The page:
Hearing on Bourbon Street changes gets rowdy, heated

Hearing on Bourbon Street changes gets rowdy, heated

NEW ORLEANS, LA (WVUE) - French Quarter residents and business owners packed a public hearing on the city's proposal to make Bourbon Street a pedestrian-only zone, many of them getting angry after the city only allowed them to voice their concerns and questions on comment cards.

"You can't take this 10x13-block area and screw with it more than you already have," said French Quarter resident Casandra Sharp. "You're creating problems, you're making up problems. There is a veil here and the veil is the city is not keeping our city clean. The Quarter is filthy, the hands of the police are tied, we have tourists here that are bothered when they go up and down the streets, and all of this is just a charade."

During the meeting, AECOM, the engineering firm hired to study traffic flow and create potential plans for the project, admitted that its ideas wouldn't make everyone happy.

"So we have four terrible ideas now to show you about how to close the side streets. If you have a better one, there is a job waiting for you at AECOM or the city," said AECOM employee Derek Chism.

Business owners think any closure of Bourbon could hurt their bottom line, especially the dozens of horse-drawn carriages in the Quarter.

"If the bollards will not go down or if they're permanent, they will basically put the carriage industry out of business. Every French Quarter tour the carriages provide they have to traverse over Bourbon," said Malachi Hull with Royal Carriages.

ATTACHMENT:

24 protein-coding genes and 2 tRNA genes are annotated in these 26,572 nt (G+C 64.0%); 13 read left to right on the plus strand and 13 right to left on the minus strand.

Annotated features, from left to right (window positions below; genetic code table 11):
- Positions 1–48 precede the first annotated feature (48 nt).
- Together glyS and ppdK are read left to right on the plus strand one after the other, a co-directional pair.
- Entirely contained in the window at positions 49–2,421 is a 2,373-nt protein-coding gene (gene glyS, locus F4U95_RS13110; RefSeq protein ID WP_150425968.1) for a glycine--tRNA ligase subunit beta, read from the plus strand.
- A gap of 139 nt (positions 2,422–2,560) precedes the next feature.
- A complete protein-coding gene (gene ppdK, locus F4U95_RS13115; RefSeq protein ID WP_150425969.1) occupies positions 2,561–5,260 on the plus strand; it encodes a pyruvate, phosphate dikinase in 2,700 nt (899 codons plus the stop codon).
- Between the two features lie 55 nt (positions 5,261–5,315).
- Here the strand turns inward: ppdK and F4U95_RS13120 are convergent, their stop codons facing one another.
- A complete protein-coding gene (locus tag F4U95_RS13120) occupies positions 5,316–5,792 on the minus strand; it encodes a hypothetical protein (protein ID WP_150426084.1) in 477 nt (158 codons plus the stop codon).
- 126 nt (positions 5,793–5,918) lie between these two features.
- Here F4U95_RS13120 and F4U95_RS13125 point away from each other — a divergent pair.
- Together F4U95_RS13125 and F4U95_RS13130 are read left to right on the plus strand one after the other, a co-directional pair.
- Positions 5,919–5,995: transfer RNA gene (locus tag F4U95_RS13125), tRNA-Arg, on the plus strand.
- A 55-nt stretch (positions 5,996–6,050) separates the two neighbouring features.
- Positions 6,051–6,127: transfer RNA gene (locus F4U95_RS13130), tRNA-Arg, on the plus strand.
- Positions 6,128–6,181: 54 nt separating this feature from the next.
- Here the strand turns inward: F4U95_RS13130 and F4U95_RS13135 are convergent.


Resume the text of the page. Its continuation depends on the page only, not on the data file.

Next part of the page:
In fact, some carriage drivers think it could end up costing tourists even more.

"We would have to go to Canal, we would have to go way down to Ursuline. We do half-hour and hour tours. It's based on the time, it's going to add time and people are going to get less for their money," said carriage driver Robin Coffey.

Delivery drivers think it puts even more on their already heavy workloads.

"You're going to upset every bar and every delivery company. I mean taxicabs, Ubers are one thing. Drivers, they can still get around, but delivery trucks, they're rolling 200-300 cases into a barroom, and rolling a block sometimes through the French Quarter is killer. So having to roll three or four blocks - people aren't gonna want to make deliveries," said delivery driver Derek Arceneaux.

The city said all of the proposals are still a work in progress and nothing is set in stone. It said it will consider Tuesday evening's public comment as it goes forward in the process.

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